segunda for many years across from the Brownsville Historical Association on Washington Street, starts new merchandise at around $3.00 per pound, with a reduction in price each day. After one week, the merchandise is shifted to the other side of his store, where it remains for yet another week with prices approaching $1.00 per pound. Other stores in downtown simply shift older merchandise to a "monton," a large mound of assorted clothing piled to the ceiling. Still, Souleiman's primary business, as well as that of other downtown ropa usadas, is shipping recycled clothing around the world.  Recycling at it's zenith!

USS Forrestal, Towed into the Port of Brownsville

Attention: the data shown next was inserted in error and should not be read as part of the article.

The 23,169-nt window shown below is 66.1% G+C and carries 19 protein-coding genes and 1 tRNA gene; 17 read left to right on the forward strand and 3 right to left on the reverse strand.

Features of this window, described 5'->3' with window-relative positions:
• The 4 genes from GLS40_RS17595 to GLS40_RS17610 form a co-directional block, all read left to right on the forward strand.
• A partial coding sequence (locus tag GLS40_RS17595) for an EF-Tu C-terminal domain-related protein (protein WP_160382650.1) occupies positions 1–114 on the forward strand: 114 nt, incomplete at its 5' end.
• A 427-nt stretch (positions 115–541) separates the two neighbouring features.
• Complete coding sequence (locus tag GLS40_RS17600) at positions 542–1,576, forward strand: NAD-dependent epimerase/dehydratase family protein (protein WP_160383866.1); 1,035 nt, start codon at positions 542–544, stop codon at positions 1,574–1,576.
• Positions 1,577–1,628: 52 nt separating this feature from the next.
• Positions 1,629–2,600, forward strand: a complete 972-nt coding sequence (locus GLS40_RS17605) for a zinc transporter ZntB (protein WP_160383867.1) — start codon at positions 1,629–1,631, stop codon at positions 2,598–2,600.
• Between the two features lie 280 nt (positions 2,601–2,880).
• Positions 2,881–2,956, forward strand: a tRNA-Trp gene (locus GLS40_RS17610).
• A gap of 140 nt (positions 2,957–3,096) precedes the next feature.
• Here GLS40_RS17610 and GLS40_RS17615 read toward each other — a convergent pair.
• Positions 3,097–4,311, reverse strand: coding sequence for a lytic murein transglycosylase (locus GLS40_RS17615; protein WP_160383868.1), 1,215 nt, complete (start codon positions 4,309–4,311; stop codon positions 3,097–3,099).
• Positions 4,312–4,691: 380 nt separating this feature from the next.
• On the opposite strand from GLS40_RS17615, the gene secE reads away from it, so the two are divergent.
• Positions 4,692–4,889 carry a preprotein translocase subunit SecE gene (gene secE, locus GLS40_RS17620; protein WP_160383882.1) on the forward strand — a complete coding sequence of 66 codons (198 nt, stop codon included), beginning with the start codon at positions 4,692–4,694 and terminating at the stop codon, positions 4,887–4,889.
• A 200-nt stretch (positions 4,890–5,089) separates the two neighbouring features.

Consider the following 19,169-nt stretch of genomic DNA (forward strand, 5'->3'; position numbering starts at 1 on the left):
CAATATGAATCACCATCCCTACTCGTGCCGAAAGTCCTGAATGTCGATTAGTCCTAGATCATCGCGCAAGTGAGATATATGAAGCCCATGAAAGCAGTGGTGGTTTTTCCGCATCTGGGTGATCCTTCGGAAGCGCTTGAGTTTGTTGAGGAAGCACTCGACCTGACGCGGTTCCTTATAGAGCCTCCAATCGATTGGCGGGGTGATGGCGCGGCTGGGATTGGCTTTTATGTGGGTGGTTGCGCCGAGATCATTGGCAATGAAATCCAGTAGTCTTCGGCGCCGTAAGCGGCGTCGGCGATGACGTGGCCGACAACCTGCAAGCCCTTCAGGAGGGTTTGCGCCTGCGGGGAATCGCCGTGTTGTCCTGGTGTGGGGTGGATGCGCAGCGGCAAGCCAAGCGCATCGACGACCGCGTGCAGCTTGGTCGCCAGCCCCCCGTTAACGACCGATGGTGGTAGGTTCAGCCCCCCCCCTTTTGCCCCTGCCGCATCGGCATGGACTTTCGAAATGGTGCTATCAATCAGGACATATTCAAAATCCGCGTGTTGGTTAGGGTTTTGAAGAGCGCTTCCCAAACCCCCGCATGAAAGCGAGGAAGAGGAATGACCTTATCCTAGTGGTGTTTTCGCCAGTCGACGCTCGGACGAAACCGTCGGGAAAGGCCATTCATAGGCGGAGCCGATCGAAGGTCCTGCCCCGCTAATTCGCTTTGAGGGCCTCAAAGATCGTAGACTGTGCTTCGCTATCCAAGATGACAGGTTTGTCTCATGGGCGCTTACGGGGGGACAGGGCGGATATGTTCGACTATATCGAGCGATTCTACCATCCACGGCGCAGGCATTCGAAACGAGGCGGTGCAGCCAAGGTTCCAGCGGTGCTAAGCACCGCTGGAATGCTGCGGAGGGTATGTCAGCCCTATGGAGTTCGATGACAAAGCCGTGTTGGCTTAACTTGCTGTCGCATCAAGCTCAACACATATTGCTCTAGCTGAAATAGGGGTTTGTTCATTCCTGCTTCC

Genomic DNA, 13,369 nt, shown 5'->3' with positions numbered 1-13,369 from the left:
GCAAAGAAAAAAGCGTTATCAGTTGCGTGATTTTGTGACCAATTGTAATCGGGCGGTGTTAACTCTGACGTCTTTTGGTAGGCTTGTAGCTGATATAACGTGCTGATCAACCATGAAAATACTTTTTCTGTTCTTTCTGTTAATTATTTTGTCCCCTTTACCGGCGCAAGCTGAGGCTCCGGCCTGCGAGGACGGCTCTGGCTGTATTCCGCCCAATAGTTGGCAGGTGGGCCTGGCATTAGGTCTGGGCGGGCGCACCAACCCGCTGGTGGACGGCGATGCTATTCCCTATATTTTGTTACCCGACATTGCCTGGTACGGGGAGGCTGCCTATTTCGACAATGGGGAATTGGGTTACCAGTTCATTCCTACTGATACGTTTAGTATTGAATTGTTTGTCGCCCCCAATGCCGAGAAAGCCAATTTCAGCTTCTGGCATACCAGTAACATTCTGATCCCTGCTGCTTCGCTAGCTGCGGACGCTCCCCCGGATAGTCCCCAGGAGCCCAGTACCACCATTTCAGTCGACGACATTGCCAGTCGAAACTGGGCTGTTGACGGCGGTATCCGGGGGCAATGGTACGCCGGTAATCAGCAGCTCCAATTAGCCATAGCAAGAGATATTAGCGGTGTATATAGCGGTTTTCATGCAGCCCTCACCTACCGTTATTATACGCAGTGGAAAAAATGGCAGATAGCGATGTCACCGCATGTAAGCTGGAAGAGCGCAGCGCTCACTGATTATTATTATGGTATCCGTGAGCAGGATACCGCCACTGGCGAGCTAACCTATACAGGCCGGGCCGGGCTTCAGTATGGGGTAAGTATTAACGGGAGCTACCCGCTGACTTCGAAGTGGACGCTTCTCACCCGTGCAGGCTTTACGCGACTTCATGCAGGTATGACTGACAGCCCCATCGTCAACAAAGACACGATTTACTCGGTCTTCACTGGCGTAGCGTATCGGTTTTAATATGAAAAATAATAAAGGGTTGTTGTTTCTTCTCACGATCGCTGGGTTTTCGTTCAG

for Scrapping, Recycling
We haven't touched on the illegal pilfering of copper from construction sites or AC units, the lifting of manhole covers, etc. Scrap yards do ask questions, but only the legally required ones. Not long ago, I watched a man and woman pushing an H.E.B. shopping cart down E. 14th, headed for the salvage yard. Another shopping cart was turned upside down on top of the cart being pushed. Other metals stuck out of the carts, all headed to the scrap yard to be sold for a tiny fraction of H.E.B.'s replacement cost for one cart.

There is yet more to Brownsville's recycling picture. Dozens of small stores downtown as well as vendors at the Hwy 77 Flea Market sell small appliances like coffee makers, juicers, ice crushers, radiant heaters, etc. The boxes have been carefully retaped. These are return items or sometimes items with product recalls. They are purchased in so-called pallet sales from vendors from up north with the reseller bidding on the pallet. It's just another form of recycling in the city.